Find Yourself Off the Beaten Path
Through creativity and hard work, this charity provides free downloadable GPS tracks, in addition to a surplus of helpful resources for 10 amazing North American off-road routes, with an 11th on the way.
“In 2019, I had my first go at Lippincott Pass, a rocky, steep, off-camber Jeep trail on the Southern California BDR. We traveled down this challenging pass, and I was definitely at the limits of my skills. In 2020, we opted to reverse the route, which was going to mean riding up Lippincott."
“While CABDR - South was absolutely awe inspiring and the expert section rides went off without a hitch, in the back of my mind, the challenge of Lippincott loomed over my head. It had been a hard descent just a year ago, and hillclimbs - in general - were an even bigger challenge for me. How would my riding buddies respond if I didn't make it? With a pit in my stomach, I tried to ignore thoughts of hurting my bike, or worse, myself. The base of Lippincott is unmarked, but every cell in my body, I knew when we had arrived. While it starts out gentle and unassuming, my instincts knew the challenge that was waiting."
“I rolled right up the initial rocks, focused, with my confidence growing. The grade got steeper, the rocks got bigger, but I was still going. “I'll make it up!” I thought to myself, my confidence swelling. It was looking promising... until I hit a boulder, lost momentum, and fell over. My friends were there to help me in an instant. Back on my bike, they offered a steadying hand and a push so that I could attempt the most challenging part of this pass again. With grateful tears in my eyes, I joined them in a cheer at the top of Lippincott Mountain."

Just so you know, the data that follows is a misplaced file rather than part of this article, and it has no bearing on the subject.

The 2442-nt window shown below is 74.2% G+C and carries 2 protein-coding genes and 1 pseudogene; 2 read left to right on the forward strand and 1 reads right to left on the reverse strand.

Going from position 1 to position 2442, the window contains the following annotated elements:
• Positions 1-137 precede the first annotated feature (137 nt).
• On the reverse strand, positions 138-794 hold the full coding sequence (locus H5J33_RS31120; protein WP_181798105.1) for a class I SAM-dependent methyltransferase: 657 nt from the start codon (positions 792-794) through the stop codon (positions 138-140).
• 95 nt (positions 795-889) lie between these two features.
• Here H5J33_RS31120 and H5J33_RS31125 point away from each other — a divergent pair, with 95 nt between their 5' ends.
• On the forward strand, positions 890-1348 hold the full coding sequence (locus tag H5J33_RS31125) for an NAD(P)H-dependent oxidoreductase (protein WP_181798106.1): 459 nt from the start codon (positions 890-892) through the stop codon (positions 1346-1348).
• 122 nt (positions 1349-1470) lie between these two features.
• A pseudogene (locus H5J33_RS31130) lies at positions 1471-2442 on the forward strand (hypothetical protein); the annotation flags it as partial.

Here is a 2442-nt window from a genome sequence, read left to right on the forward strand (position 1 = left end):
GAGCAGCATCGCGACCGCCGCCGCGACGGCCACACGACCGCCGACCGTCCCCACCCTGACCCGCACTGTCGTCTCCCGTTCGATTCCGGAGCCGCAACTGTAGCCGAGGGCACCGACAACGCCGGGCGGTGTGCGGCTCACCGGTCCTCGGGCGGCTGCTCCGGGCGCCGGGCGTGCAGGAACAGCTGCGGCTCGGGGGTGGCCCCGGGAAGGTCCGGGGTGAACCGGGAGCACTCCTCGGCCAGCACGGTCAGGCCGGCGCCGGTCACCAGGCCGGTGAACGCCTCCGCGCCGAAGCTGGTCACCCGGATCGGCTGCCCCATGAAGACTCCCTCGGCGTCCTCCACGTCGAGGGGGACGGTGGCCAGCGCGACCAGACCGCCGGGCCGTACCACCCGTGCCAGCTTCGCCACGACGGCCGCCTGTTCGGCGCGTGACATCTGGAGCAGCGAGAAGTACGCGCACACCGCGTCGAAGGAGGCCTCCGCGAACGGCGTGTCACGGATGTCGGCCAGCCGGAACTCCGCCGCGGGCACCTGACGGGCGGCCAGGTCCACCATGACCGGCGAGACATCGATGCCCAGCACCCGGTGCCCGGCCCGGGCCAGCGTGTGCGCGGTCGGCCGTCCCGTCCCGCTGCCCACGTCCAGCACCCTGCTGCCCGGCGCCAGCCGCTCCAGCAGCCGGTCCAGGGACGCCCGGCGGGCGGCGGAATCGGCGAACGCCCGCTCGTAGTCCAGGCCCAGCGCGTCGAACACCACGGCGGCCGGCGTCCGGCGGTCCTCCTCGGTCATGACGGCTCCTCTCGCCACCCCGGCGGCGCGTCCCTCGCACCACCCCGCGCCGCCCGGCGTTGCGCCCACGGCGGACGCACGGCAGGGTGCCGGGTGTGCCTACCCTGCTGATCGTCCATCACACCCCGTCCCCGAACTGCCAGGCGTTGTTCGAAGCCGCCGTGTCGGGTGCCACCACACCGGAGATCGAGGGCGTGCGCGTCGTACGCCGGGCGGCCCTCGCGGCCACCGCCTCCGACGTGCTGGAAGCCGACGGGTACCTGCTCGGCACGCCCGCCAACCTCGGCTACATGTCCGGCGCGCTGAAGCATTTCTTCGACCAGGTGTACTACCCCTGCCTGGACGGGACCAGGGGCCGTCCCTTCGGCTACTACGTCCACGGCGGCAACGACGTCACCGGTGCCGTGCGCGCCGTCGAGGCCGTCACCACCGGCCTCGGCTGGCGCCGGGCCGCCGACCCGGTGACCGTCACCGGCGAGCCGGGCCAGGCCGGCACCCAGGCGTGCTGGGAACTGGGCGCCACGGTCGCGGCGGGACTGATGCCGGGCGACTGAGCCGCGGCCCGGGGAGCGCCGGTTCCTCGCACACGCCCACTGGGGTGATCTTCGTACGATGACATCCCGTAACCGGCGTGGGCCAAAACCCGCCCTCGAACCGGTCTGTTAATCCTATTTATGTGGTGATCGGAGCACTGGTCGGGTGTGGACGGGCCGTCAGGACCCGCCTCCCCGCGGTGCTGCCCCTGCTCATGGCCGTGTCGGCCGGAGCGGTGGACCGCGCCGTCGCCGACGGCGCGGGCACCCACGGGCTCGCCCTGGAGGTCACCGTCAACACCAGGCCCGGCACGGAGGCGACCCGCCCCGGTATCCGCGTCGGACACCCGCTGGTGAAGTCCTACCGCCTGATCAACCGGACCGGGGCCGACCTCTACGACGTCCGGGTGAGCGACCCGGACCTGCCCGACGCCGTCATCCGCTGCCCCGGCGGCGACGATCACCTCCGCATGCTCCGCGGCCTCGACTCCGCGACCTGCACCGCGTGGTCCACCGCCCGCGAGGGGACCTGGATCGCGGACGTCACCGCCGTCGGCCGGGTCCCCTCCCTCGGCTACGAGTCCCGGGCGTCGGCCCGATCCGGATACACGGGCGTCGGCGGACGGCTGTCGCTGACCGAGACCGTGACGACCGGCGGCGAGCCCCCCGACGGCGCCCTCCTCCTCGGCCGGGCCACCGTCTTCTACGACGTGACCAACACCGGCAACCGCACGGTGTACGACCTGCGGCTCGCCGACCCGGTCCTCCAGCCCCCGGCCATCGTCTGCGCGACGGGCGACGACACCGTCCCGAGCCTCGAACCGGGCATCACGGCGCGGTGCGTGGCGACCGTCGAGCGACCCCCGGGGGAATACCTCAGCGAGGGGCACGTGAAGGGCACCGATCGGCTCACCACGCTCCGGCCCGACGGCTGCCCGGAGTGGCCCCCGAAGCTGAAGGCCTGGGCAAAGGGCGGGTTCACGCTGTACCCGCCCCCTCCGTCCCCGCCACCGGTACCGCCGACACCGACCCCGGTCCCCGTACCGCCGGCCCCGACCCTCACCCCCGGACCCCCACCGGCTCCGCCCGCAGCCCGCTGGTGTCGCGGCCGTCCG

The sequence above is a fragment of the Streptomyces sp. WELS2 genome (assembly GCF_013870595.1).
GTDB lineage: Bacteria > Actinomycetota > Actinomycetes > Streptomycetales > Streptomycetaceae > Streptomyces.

“It is not the easy parts of a BDR that stand out in our memories; instead they are the moments where we have to dig deep within ourselves to get through them. Equally important is knowing if I find myself getting in over my head, I know my riding partners will help me out.”
“Sometimes you find a home, and sometimes home finds you. Two years ago, my partner and I left Iowa, knowing that our new home was somewhere. An ADV excursion with a friend brought me to the Washington BDR. Over a period of days, we rode through expansive desert, snow-capped peaks, and secluded towns with a single stop sign."
“I was already enamored with having no commitment beyond filling my panniers and my gas tank. My soul craved long days where my only decision was choosing a direction and where to pitch my tent at night. This desire was heightened by immersion into the vast beauty of the world and sharing the experience with friends."
“But the Washington BDR showed me something I didn't expect to find. Washington tugged at my heartstrings and whispered in my ear, ‘This is your home.’ Two days after I completed the WABDR, I was invited to apply for a job with Backcountry Discovery Routes, the very organization that had created the route that led me home. My home had found me.”